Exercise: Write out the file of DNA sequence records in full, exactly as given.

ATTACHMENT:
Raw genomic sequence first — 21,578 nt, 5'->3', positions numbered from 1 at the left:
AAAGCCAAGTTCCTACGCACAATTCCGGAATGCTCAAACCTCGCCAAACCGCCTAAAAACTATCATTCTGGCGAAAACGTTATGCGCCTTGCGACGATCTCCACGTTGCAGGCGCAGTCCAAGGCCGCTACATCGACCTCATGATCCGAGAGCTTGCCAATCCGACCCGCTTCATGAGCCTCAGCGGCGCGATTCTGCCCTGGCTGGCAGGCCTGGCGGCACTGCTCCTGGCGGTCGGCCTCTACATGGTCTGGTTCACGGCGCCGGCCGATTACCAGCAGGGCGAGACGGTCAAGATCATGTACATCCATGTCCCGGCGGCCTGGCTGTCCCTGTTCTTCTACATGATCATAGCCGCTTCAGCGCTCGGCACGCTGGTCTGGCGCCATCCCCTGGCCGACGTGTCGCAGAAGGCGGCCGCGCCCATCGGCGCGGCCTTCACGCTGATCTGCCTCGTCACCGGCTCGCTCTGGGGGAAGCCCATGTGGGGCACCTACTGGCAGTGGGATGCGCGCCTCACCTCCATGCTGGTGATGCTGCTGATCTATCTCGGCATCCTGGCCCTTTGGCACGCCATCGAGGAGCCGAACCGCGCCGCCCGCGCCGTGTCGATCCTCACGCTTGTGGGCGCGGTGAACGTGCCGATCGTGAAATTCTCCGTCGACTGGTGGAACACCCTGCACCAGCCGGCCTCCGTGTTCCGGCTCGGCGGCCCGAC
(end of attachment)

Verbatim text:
Raw genomic sequence first — 21,578 nt, 5'->3', positions numbered from 1 at the left:
AAAGCCAAGTTCCTACGCACAATTCCGGAATGCTCAAACCTCGCCAAACCGCCTAAAAACTATCATTCTGGCGAAAACGTTATGCGCCTTGCGACGATCTCCACGTTGCAGGCGCAGTCCAAGGCCGCTACATCGACCTCATGATCCGAGAGCTTGCCAATCCGACCCGCTTCATGAGCCTCAGCGGCGCGATTCTGCCCTGGCTGGCAGGCCTGGCGGCACTGCTCCTGGCGGTCGGCCTCTACATGGTCTGGTTCACGGCGCCGGCCGATTACCAGCAGGGCGAGACGGTCAAGATCATGTACATCCATGTCCCGGCGGCCTGGCTGTCCCTGTTCTTCTACATGATCATAGCCGCTTCAGCGCTCGGCACGCTGGTCTGGCGCCATCCCCTGGCCGACGTGTCGCAGAAGGCGGCCGCGCCCATCGGCGCGGCCTTCACGCTGATCTGCCTCGTCACCGGCTCGCTCTGGGGGAAGCCCATGTGGGGCACCTACTGGCAGTGGGATGCGCGCCTCACCTCCATGCTGGTGATGCTGCTGATCTATCTCGGCATCCTGGCCCTTTGGCACGCCATCGAGGAGCCGAACCGCGCCGCCCGCGCCGTGTCGATCCTCACGCTTGTGGGCGCGGTGAACGTGCCGATCGTGAAATTCTCCGTCGACTGGTGGAACACCCTGCACCAGCCGGCCTCCGTGTTCCGGCTCGGCGGCCCGAC